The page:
A re-examination of the history of U.S. intelligence during the height of the Cold War through the biography of controversial CIA director William Colby.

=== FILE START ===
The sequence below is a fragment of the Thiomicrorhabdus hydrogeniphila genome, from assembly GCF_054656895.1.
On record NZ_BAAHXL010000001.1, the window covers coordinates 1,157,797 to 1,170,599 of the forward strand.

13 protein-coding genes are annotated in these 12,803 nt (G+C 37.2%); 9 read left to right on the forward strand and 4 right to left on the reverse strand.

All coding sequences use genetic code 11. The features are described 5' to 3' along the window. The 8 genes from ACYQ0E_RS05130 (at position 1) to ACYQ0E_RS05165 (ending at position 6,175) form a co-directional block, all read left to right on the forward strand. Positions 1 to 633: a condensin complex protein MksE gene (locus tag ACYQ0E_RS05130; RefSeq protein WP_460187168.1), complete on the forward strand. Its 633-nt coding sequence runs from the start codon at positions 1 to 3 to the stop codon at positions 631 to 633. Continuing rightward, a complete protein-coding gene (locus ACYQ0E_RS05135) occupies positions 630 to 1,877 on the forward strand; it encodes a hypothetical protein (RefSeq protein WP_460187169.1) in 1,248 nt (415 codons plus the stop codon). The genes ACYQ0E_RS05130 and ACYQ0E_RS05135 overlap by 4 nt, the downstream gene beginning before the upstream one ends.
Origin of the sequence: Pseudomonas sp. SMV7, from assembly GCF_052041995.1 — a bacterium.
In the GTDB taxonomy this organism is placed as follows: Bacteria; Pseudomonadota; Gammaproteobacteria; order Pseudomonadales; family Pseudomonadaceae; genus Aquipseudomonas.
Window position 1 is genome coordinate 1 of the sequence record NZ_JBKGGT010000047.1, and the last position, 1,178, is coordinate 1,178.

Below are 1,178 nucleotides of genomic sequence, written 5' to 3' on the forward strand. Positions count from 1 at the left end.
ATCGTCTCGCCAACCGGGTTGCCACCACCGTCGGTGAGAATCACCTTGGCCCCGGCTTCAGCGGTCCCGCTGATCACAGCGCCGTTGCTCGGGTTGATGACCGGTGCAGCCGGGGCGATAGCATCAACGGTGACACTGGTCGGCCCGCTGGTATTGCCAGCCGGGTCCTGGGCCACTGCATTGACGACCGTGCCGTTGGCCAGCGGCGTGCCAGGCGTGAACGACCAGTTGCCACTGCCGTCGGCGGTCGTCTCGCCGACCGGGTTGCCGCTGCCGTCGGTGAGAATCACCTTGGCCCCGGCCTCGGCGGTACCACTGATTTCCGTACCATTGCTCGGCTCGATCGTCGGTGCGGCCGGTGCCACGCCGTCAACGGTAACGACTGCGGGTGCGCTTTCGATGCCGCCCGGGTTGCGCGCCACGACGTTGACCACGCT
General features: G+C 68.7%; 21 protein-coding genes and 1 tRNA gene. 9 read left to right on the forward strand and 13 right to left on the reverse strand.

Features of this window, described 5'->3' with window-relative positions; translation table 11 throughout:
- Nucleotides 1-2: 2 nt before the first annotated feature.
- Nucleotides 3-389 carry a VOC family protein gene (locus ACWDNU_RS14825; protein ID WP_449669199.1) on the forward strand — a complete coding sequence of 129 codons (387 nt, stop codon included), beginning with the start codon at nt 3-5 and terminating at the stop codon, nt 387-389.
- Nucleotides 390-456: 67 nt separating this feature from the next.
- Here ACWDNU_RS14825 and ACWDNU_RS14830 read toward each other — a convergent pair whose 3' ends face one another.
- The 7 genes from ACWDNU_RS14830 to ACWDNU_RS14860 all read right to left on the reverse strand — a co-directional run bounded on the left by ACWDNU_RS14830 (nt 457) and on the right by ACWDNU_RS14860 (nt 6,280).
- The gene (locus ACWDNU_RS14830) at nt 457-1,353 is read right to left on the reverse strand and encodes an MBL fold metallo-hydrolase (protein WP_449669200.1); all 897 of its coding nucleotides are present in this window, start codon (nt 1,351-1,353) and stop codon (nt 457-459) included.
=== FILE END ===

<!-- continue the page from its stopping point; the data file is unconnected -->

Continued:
From his years as America's point man in Vietnam to his mysterious death in 1996, William E. Colby was one of the most enigmatic figures of the Cold War. Whether it was in CIA operations against Russia, anti-Communism in Western Europe, covert action in Southeast Asia, or its involvement in the Watergate affair, Colby stood at the center of the agency's secret activities. Lost Crusader for the first time uncovers the real story of this master spy, from his beginnings in the OSS to his tumultuous years as Director of Central Intelligence in the 1970s. Reviled by many outside the CIA for his role in Vietnam, he was later cast as a scapegoat by the Nixon White House during the Church and Pike congressional investigations of CIA activities. Based on extensive research and interviews with key participants, John Prados offers new revelations on the CIA in Western Europe and elsewhere: a fresh analysis of the notorious Phoenix program in Vietnam, and the most authoritative account of agency involvement in the bloody Indonesian coup of 1965 that overthrew Sukarno and brought General Suharto to power.Moreover, Prados has uncovered new evidence on the CIA's role in the 1963 assassination of President Ngo Dinh Diem of South Vietnam and also furnishes the first account of the action at the top level of the CIA during the final demise of South Vietnam in 1975. A masterful study of a master spy, Lost Crusader offers vital insight into the Cold War, Vietnam, and the inner workings of the CIA.